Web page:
Downtown Managua lies on the edge of Lake Managua and the epicenter of the earthquake was a few hundred meters away from the edge of the lake. The quake in itself wasn't extremely powerful (6.3 on the Richter scale), but the combination of the fact that it originated only 9 miles below the surface, that the earth under the city was compacted volcanic ash instead of rock, that many of the buildings were made out of brittle plaster and rock, that Managua
lies along the circle-of-fire (a ring of volcanoes and seismic faults which circles the Pacific), and that it's on top of 5 active faults caused the catastrophic results.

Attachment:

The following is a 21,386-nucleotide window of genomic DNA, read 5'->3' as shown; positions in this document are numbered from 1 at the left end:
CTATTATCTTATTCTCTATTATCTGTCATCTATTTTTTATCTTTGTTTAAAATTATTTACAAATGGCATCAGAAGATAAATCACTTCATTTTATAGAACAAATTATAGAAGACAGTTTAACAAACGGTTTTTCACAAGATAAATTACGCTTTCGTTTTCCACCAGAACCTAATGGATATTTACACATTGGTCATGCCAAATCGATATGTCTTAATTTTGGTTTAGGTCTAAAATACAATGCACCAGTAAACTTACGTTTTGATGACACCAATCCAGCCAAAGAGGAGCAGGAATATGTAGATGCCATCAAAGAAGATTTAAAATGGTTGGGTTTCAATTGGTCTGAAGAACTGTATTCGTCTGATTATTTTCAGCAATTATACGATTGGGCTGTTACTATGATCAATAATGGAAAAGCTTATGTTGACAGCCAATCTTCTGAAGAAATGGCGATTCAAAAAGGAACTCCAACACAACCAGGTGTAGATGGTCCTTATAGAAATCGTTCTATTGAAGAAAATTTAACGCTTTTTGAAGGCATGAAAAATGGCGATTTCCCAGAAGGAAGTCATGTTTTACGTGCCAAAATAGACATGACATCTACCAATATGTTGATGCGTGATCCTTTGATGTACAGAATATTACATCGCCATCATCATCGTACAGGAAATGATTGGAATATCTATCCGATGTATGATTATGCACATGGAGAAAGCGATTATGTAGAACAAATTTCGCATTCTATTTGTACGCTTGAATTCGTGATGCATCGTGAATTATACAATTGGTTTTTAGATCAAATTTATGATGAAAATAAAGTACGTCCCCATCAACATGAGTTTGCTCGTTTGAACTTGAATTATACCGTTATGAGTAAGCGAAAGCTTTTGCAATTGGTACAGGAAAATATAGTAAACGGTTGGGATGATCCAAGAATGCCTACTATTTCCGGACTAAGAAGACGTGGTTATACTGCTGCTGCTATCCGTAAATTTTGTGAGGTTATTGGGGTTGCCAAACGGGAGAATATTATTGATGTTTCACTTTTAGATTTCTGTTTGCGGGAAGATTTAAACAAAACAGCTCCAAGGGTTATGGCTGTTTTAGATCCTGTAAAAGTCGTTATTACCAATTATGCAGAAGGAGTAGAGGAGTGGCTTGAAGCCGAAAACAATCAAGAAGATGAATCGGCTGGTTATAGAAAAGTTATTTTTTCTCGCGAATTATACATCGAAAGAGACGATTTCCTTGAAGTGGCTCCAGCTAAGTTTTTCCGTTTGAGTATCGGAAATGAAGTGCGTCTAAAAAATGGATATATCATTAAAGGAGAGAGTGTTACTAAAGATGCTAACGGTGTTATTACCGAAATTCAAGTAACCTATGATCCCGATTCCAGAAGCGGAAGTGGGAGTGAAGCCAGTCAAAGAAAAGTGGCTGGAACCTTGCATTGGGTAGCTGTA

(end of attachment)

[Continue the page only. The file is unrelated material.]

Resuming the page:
For two miles from Avenida Central (the equivalent of main street) everything was destroyed or severely damaged. Banks, hotels, and government offices were all put out of commission and some are just now being rebuilt. The Gran Hotel, one of Managua's best hotels, was destroyed and you still hear people give directions by saying, "Turn where the Gran Hotel used to be." 50% of the nation's commercial services were centered in Managua and 90% of the small businesses like bakeries and auto repair shops were destroyed either by the earthquake itself or by looting. However, even though 70% of the manufacturing sector was in Managua, the industries survived mostly intact because they were built on the outskirts of the city.
The old Managua cathedral which was damaged beyond repair in the 1972 earthquake